Pho King Kitchen Is Now Open, Bringing Asian Fusion Fare to Scottsdale

Beef brisket stir-fryEXPAND
Beef brisket stir-fry
Arren Kimbel-Sannit

When a new spot opens in town, we can't wait to check it out — and let you know our initial impressions, share a few photos, and dish about some menu items. First Taste, as the name implies, is not a full-blown review, but instead a peek inside restaurants that have just opened, sampling a few items, and satisfying curiosities (yours and ours).

Restaurant: Pho King Kitchen
Location: 8018 E. Thomas Road, Scottsdale
Open: About a week
Eats: Vietnamese/Southwestern fusion with a few traditional Asian offerings thrown in 
Drinks: Selection of Asian and domestic beers, full bar 
Price: About $15 per person

Many a food-truck owner dreams of one day opening a brick-and-mortar restaurant, though it's relatively rare for one to actually succeed. But that fact didn't deter Mike Baum, owner and operator of the Great Pho King food truck, a Vietnamese fusion truck we told you about a couple of months ago, from giving it a try. At that time, Baum told us about his dream of opening a traditional restaurant, and now, with a space at 8018 East Thomas Road, those plans have come to fruition. 

Baum opened the restaurant, called Pho King Kitchen, about a week ago. As we told you, the new space has a bigger menu than the truck, as well as a full bar and a patio. The building used to house an Italian restaurant, from which Baum inherited both a liquor license and a pizza oven. Baum and his chefs use the pizza oven to slow-roast their own meat, which has led to an increased focus on protein compared to the truck. Diners can now choose, fast-casual-style, a type of dish — say, pho, stir fry, or a burrito — and then choose a meat to go inside it.

The expanded menu also includes a list of appetizers, including a variety of pot stickers, spring rolls, fried plantain chips with mango-chili salsa, as well as chicken, beef, pork, and shrimp tacos.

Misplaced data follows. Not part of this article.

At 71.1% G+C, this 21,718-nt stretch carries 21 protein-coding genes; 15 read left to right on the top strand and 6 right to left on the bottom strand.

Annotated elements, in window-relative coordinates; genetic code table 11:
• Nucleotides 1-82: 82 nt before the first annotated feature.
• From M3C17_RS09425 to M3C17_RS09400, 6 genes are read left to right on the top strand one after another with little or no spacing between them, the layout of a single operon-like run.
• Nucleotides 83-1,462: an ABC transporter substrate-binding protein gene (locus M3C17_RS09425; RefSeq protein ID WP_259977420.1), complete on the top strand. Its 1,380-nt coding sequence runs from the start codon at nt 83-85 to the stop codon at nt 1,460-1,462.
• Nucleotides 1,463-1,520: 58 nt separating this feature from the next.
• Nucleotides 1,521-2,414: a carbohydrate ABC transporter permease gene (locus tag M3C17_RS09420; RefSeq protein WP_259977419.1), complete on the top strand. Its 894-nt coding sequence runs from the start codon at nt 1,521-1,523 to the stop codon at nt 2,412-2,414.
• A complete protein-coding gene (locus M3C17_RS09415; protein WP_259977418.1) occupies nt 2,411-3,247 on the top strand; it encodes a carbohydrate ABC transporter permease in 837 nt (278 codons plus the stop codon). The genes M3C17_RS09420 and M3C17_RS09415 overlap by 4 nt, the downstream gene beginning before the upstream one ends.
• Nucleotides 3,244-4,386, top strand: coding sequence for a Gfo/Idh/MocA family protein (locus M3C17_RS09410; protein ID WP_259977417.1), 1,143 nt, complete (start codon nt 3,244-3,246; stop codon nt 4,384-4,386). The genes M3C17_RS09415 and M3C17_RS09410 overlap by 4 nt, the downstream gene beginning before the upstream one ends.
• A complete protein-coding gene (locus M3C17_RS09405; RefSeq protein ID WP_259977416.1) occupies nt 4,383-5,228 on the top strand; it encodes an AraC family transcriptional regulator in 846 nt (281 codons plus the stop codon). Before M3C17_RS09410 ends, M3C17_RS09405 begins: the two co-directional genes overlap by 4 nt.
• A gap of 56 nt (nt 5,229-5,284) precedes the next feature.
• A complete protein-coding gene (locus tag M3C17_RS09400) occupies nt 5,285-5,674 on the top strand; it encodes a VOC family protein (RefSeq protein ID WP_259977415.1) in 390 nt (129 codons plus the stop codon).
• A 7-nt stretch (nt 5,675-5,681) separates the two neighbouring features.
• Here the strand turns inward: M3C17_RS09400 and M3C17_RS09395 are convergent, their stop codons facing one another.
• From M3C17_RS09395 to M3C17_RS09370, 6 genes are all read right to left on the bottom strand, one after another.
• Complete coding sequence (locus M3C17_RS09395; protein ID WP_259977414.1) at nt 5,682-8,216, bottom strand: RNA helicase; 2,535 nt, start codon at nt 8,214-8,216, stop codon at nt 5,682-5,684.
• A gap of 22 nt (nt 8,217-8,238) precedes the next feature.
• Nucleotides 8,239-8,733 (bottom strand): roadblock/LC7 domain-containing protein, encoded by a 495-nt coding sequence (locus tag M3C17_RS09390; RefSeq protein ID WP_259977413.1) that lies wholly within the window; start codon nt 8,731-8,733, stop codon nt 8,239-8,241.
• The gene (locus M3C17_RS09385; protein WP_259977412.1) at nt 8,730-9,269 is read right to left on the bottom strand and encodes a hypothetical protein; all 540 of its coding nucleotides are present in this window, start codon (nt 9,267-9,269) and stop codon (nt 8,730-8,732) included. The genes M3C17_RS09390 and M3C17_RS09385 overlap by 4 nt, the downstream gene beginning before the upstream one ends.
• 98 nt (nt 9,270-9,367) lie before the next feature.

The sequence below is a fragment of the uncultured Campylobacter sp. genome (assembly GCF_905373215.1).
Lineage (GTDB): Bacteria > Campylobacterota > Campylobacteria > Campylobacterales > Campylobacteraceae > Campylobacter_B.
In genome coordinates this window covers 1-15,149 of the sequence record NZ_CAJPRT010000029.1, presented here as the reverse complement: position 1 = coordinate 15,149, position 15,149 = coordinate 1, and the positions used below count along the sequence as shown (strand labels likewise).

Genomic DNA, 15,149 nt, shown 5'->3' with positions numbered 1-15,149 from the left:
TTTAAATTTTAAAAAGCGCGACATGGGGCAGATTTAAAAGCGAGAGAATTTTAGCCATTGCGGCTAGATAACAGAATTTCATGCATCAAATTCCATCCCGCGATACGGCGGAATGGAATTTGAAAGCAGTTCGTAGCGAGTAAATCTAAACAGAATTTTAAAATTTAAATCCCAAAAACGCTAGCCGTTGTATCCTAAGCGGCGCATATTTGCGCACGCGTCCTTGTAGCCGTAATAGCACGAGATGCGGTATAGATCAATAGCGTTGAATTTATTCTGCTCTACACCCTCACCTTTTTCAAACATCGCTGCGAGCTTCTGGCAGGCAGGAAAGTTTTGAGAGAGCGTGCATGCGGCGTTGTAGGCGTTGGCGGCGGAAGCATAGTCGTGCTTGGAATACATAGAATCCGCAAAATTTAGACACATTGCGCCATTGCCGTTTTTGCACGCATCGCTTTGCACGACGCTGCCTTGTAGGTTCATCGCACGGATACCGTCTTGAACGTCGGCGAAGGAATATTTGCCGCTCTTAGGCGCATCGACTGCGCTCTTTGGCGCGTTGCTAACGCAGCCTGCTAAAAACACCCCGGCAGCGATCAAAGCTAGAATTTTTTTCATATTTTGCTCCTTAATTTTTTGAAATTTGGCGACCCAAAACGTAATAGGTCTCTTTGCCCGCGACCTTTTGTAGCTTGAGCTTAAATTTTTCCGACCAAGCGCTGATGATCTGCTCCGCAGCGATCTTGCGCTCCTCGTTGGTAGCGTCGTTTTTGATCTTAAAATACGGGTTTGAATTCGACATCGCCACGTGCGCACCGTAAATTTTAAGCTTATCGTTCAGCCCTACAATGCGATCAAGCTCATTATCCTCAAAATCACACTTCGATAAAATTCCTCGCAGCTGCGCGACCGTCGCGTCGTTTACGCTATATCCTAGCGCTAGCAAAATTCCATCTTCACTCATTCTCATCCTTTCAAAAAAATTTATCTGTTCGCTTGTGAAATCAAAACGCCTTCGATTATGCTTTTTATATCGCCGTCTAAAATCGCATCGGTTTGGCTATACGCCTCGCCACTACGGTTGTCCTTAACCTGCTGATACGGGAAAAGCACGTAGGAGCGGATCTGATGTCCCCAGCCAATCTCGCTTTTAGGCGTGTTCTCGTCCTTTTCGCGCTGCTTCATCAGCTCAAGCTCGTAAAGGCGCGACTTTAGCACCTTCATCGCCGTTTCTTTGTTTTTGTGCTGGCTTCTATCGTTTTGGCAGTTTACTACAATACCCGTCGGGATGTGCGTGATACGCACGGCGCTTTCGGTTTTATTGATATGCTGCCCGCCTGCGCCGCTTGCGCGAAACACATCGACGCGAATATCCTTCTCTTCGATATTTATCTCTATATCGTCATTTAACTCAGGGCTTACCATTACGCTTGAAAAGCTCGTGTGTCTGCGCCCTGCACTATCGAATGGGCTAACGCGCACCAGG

As far as decor, the restaurant retains the feel of its food truck cousin. The bright colors and graffiti-style branding are present in a big way, and diners order at the counter and pick up from a window to the kitchen, just like at the food truck. 

The Pho King Kitchen counterEXPAND
The Pho King Kitchen counter
Arren Kimbel-Sannit

We started with the fried plantain chips with mango-chili salsa. While the chips were a little bland and a little too greasy, the real treat was the salsa. The sweet-and-spicy combo worked really well, and helped give some kick and flavor to the banana chips. For $6, the portion wasn't huge, but overall it was a pretty good appetizer. 

Next came a more traditional take on spring rolls ($6) with pulled chicken, cabbage, greens, carrot, cilantro, and a peanut sauce. They were fresh and tangy, and the peanut sauce was a perfectly sweet counterpoint. 

We forged ahead through the menu onto a Sriracha-ginger braised pork taco ($3 each) with cabbage, pickled apples, cilantro, and more mango salsa. This was far and away the best thing we had during our visit. The pork was tender and sweet, and the Sriracha and ginger really worked together to create tangy flavors with a hint of spice. 

Next, we tried three pot stickers ($1.50 each, $8 for 6): Sriracha buffalo chicken, sesame chicken, and ginger pork. Baum says the buffalo chicken is his most popular, and it's understandable. It's fun, tastes convincingly like Asian-infused buffalo chicken, and is encased in fried dough — a tough combination to beat. We thought the ginger pork tasted the best among the three, and came with the mango-chili salsa that we like so much. The sesame chicken was a good, though less creative offering. 

The follow-up was beef brisket stir-fry ($11), our second favorite dish of the day. The brisket was tender and rich, and made for a noticeable but subtle American influence to the dish. The veggies tasted fresh and flavorful, fried shallots added some nice textural variation, and the noodles were well prepared.

Our final taste was of a pretty straight take on beef pho ($8). And, as it was when we tried it at the Pho King truck, it was a pretty solid bowl of pho. Admittedly, you can get better pho at a regular Vietnamese restaurant — but, a traditional Vietnamese restaurant probably won't have tacos or a banh mi burrito to go along. 


Overall, with solid food and reasonable prices, we're big fans of Pho King Kitchen, and excited for its future — we just hope Baum is able to figure out a direction and stick with it. 

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